Figure 3 shows the surgeon’s results up to the time where he made the modification. The x axis gives the number of consecutive cases; the y axis gives the potency rates at 6 months after adjustment. The line was calculated using logistic regression with potency as the outcome, number of cases since the start of the cohort as the predictor, and age and nerve sparing (a strong predictor of postoperative erectile function) as covariates. Results are clearly improving over time, suggesting that the surgeon is indeed experiencing a learning curve. The dashed line in figure 3 shows how we predict potency rates would have changed had the surgeon not modified his technique.
The potency rate before the modification (n=275) was 38%. Now if the modification was totally ineffective, we predict on the basis of the learning curve that the potency rate in the 97 patients treated after the modification would be around 50%. A comparison of 38% in 275 patients to 50% in 97 patients is statistically significant (p<0.005). As a result, a before / after comparison would often conclude that an ineffective surgical modification improved outcome.
One idea for how to adjust for the learning curve in before / after studies would be to fit a logistic regression model with an indicator of surgical modification as the predictor, and the number of cases since the start of the cohort as a covariate (along with other variables known to be associated with outcome). The immediate problem with this analysis is that the predictor and the covariate are correlated: for example, if the modification occurs near the middle of the series, the correlation between the modification and number of cases since the start of the cohrot will be around 0.85. When two variables are highly correlated, it is very difficult to differentiate between the two statistically.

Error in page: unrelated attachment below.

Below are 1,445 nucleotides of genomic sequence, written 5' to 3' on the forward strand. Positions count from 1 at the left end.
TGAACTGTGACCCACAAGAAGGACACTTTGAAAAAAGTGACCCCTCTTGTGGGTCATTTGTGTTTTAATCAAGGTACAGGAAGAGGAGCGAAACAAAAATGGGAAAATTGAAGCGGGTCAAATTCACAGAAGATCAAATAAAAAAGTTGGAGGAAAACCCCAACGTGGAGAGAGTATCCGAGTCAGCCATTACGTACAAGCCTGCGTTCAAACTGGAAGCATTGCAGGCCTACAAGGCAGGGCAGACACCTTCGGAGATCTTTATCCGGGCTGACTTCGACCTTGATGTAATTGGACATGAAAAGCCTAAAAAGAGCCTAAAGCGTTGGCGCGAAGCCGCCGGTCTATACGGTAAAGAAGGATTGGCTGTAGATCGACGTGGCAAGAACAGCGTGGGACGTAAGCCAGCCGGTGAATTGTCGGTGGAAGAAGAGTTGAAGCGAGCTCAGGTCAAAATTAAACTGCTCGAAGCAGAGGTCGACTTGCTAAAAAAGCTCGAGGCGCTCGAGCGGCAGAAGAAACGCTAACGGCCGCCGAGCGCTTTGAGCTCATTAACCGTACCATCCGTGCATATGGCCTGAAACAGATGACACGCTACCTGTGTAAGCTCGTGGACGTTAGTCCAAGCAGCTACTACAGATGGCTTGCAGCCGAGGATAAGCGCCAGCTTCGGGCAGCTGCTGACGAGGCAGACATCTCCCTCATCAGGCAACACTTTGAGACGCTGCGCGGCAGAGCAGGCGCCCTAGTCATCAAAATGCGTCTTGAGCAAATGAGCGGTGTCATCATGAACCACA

Given the surgical learning curve, our question is not “Do results improve after the change in surgical technique?” but “Are results after the change better than expected?”. Figure 4 shows the actual results after the change in surgical technique. To obtain this line, we applied a logistic regression to data obtained after the surgical modification was implemented, again using potency rates as the dependent variable and the number of cases since the modification, age and nerve sparing as predictors. The actual outcomes appear superior to those expected on the basis of the learning curve.
Before we can conclude that results really do improve, we need to calculate a p value; we would also like 95% C.I. around our estimate of how much the technique improves outcome. To obtain these statistics, we used a statistical technique called bootstrapping. To illustrate bootstrapping, imagine that we had sampled 1000 medical school applicants, taking data on age and gender. We then create a new, artificial group of 1000 by randomly sampling from this data set. Because an applicant can be sampled more than once (or not at all) this is known as “bootstrap resampling with replacement”. The gender ratio and average age of the new data set is likely to be close to that of the original sample. This new “bootstrap sample” gives us an example of what our results might have been had we repeated the study. If we take a large number of bootstrap samples (2,000 – 10,000 is typical) we get a range of possible study results. These might be analyzed to conclude that, for example, although in our study, 58% of our applicants were women, “if we had run the study a large number of times, 95% of the time, the proportion of women would have been between 55% and 61%”. As it turns out, we do not have to run a bootstrap to obtain these numbers because there is a simple formula for the confidence interval around a proportion. A bootstrap is helpful when the formula for a particular statistic is difficult to specify.
For our before / after study in surgery, we use bootstrapping to obtain the p value and 95% C.I. as follows. First, we define two groups, patients treated before the modification (group 1) and those treated afterwards (group 2). Cases are then numbered consecutively in date order from the very first case in the cohort. We then follow the following steps.
To evaluate our statistical method further, we applied it to the hypothetical data set shown in figure 2. We assumed that the surgeon had changed surgical technique at the mid-point of the series and that doing so had either: a) had no effect; b) immediately reduced success rates by 10% or c) immediately improved success rates by 10% or 20%. We simulated data sets, applied one or other of these effects, and then applied our bootstrap method.
The results for 2,000 replications of the simulated data set are given in table 1 alongside the results for a simple before and after comparison by a chi squared test. The results for the first row – where the modification is ineffective – give the false positive rate or “size” of the test. For a one-sided test (i.e. statistically significant improvement), this is expected to be 2.5%. The results for the second and third rows give the power of the test.